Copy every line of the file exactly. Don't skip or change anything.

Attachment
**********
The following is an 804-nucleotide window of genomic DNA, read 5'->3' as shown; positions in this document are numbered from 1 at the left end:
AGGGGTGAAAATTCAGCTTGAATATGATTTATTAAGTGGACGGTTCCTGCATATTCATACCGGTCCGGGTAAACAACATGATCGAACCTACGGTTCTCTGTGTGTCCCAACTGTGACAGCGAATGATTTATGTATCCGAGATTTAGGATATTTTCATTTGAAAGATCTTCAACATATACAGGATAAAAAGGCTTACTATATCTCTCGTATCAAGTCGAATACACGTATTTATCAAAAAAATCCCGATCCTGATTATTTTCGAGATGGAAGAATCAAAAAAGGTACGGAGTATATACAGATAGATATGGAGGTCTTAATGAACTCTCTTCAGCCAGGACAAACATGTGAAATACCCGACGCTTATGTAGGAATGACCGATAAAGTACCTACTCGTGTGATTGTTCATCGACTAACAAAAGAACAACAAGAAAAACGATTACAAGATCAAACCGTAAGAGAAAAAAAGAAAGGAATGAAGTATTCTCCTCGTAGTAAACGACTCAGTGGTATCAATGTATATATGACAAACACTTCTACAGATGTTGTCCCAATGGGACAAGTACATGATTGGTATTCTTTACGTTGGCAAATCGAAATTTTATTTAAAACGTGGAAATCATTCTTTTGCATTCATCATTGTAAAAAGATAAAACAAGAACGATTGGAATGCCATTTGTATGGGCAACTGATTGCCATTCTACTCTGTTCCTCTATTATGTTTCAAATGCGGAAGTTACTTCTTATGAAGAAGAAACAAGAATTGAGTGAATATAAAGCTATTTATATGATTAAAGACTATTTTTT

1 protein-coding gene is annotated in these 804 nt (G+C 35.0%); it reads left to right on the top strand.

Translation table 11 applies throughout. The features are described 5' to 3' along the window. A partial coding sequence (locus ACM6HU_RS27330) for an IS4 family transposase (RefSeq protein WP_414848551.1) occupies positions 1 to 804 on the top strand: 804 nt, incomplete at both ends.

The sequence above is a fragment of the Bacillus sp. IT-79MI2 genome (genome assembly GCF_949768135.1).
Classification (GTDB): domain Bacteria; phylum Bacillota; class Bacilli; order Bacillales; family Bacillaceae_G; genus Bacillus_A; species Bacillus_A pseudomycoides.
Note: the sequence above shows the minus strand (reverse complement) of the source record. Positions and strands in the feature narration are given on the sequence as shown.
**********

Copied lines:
The following is an 804-nucleotide window of genomic DNA, read 5'->3' as shown; positions in this document are numbered from 1 at the left end:
AGGGGTGAAAATTCAGCTTGAATATGATTTATTAAGTGGACGGTTCCTGCATATTCATACCGGTCCGGGTAAACAACATGATCGAACCTACGGTTCTCTGTGTGTCCCAACTGTGACAGCGAATGATTTATGTATCCGAGATTTAGGATATTTTCATTTGAAAGATCTTCAACATATACAGGATAAAAAGGCTTACTATATCTCTCGTATCAAGTCGAATACACGTATTTATCAAAAAAATCCCGATCCTGATTATTTTCGAGATGGAAGAATCAAAAAAGGTACGGAGTATATACAGATAGATATGGAGGTCTTAATGAACTCTCTTCAGCCAGGACAAACATGTGAAATACCCGACGCTTATGTAGGAATGACCGATAAAGTACCTACTCGTGTGATTGTTCATCGACTAACAAAAGAACAACAAGAAAAACGATTACAAGATCAAACCGTAAGAGAAAAAAAGAAAGGAATGAAGTATTCTCCTCGTAGTAAACGACTCAGTGGTATCAATGTATATATGACAAACACTTCTACAGATGTTGTCCCAATGGGACAAGTACATGATTGGTATTCTTTACGTTGGCAAATCGAAATTTTATTTAAAACGTGGAAATCATTCTTTTGCATTCATCATTGTAAAAAGATAAAACAAGAACGATTGGAATGCCATTTGTATGGGCAACTGATTGCCATTCTACTCTGTTCCTCTATTATGTTTCAAATGCGGAAGTTACTTCTTATGAAGAAGAAACAAGAATTGAGTGAATATAAAGCTATTTATATGATTAAAGACTATTTTTT

1 protein-coding gene is annotated in these 804 nt (G+C 35.0%); it reads left to right on the top strand.

Translation table 11 applies throughout. The features are described 5' to 3' along the window. A partial coding sequence (locus ACM6HU_RS27330) for an IS4 family transposase (RefSeq protein WP_414848551.1) occupies positions 1 to 804 on the top strand: 804 nt, incomplete at both ends.

The sequence above is a fragment of the Bacillus sp. IT-79MI2 genome (genome assembly GCF_949768135.1).
Classification (GTDB): domain Bacteria; phylum Bacillota; class Bacilli; order Bacillales; family Bacillaceae_G; genus Bacillus_A; species Bacillus_A pseudomycoides.
Note: the sequence above shows the minus strand (reverse complement) of the source record. Positions and strands in the feature narration are given on the sequence as shown.